Newness of teachers in low- and high-poverty schools
|Total||Low-poverty||High-poverty||Gap (high- minus low-poverty school)||Ratio high/low poverty|
|Share of all teachers who are newly hired teachers||11.2%||10.1%||12.1%||2.0%||1.2|
|Share of all teachers who are newly hired teachers and in their first year of teaching||4.7%||3.7%||5.3%||1.6%||1.5|
|Share of newly hired teachers who are in their first year of teaching||37.8%||33.8%||39.8%||6.0%||1.2|
Note: Data are for public noncharter schools. One survey question asked principals how many teachers held full- or part-time positions in the school around the first of October for the 2015–2016 school year. Another survey question asked how many teachers at the school around the first of October were newly hired by the school and, of those newly hired teachers, how many were in their first year of teaching. The share of all teachers who are newly hired was calculated by dividing the number of teachers who were newly hired by the total number of full- and part-time teachers in each school and averaging that number across all schools responding to survey. Calculating the share of all teachers who are newly hired and in their first year of teaching follows the same process. The last row uses the previous two numerators. For each school, the total number of teachers who are in their first year of teaching is divided by the total number of newly hired teachers in each school and averaged across all schools. A principal is in a low-poverty school if less than 25 percent of the student body in his/her school is eligible for free or reduced-price lunch programs; a principal is in a high-poverty school if 50 percent or more of the student body is his/her school is eligible for those programs.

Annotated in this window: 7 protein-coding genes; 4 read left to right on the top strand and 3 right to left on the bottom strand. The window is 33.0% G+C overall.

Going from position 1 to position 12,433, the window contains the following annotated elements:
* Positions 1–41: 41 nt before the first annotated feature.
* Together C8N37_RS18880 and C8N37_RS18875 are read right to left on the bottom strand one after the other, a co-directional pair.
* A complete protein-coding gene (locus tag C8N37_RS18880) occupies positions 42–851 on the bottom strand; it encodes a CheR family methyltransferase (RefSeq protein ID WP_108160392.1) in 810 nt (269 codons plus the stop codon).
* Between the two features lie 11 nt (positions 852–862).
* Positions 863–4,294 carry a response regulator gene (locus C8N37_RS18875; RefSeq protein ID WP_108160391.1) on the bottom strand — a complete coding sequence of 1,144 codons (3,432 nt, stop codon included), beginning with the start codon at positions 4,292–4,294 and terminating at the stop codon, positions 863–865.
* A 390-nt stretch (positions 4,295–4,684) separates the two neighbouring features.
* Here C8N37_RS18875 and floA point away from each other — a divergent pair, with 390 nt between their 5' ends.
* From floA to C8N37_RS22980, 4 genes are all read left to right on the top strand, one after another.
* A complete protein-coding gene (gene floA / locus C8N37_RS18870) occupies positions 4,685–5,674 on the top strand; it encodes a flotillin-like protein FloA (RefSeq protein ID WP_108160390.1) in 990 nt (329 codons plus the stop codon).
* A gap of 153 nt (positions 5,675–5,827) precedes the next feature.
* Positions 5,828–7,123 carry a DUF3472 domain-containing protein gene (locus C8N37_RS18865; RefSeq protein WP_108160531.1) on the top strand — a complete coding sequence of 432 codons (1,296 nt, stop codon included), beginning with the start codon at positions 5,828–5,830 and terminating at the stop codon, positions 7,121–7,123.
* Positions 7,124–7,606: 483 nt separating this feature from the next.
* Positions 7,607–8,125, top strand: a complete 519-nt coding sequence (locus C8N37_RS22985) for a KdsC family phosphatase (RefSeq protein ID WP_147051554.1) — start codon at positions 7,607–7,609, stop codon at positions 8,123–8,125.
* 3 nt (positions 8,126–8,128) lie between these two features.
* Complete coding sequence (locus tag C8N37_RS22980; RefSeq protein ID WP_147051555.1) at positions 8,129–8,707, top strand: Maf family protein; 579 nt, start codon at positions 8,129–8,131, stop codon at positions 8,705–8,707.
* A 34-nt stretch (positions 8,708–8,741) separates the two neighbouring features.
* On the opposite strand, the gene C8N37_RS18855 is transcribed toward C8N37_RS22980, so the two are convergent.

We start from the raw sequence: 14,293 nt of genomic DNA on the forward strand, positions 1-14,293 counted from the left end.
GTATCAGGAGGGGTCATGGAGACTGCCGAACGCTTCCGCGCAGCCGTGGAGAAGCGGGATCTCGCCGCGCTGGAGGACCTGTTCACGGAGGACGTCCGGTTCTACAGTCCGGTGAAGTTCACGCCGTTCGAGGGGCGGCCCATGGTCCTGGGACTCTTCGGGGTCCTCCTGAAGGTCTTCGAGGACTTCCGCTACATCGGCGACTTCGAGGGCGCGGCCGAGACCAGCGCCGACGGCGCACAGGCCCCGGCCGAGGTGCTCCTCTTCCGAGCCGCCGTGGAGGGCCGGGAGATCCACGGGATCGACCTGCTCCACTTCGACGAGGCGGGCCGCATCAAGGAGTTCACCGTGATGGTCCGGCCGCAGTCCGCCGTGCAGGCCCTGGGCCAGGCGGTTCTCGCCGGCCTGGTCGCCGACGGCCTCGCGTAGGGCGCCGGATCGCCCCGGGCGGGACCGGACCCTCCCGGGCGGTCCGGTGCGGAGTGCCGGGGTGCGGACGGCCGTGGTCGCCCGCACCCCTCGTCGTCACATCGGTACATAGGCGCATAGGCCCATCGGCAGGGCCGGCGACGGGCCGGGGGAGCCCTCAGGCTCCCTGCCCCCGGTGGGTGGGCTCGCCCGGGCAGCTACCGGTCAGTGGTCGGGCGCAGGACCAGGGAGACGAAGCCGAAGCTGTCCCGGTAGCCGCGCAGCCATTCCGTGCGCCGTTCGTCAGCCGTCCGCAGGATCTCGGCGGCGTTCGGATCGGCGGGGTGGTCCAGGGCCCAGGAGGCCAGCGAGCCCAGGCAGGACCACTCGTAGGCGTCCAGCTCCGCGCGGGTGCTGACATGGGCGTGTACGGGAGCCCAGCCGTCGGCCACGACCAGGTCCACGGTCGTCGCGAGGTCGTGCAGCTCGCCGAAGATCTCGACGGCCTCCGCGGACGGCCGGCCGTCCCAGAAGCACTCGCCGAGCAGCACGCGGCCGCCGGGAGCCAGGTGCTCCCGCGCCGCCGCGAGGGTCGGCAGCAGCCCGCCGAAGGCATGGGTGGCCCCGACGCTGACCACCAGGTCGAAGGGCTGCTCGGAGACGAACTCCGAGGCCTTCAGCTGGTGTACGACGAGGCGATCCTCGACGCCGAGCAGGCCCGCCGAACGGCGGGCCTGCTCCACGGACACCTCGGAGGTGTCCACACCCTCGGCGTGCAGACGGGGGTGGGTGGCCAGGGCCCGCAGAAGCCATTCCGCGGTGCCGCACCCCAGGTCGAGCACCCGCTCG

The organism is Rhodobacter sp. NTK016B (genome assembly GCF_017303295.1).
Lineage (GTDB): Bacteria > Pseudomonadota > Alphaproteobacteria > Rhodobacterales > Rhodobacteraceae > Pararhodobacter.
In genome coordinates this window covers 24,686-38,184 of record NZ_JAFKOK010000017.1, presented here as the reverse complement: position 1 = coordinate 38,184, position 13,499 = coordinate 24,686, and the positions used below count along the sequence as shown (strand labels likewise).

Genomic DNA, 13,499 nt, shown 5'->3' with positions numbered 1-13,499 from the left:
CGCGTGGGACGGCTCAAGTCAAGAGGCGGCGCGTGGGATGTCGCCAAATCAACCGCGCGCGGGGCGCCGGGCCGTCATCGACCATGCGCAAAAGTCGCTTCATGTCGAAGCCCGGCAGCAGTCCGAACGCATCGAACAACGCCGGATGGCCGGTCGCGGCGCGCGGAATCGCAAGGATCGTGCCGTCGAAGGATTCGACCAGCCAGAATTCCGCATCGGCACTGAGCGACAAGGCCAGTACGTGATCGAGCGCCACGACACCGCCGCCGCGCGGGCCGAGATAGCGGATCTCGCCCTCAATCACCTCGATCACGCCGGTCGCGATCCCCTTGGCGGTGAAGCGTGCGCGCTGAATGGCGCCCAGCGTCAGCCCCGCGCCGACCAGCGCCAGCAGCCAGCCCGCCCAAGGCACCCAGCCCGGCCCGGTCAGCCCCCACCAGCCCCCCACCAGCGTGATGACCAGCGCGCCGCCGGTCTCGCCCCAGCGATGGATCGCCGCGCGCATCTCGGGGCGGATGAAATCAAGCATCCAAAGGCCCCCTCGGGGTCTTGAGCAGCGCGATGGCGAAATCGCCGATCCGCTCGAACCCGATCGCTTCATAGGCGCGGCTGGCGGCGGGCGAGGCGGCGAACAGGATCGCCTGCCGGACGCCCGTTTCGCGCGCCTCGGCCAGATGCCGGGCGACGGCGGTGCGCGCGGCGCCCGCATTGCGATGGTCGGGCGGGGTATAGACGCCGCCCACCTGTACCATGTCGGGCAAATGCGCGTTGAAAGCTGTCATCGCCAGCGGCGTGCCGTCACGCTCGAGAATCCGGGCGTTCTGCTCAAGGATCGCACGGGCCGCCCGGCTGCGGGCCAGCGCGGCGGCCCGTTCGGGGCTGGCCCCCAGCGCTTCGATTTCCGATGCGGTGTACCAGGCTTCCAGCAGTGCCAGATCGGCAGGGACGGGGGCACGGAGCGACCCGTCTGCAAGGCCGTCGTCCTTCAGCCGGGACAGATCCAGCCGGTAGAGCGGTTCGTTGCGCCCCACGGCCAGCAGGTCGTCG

Source: 2015–2016 National Teacher and Principal Survey (NTPS) microdata from the U.S. Department of Education's National Center for Education Statistics (NCES)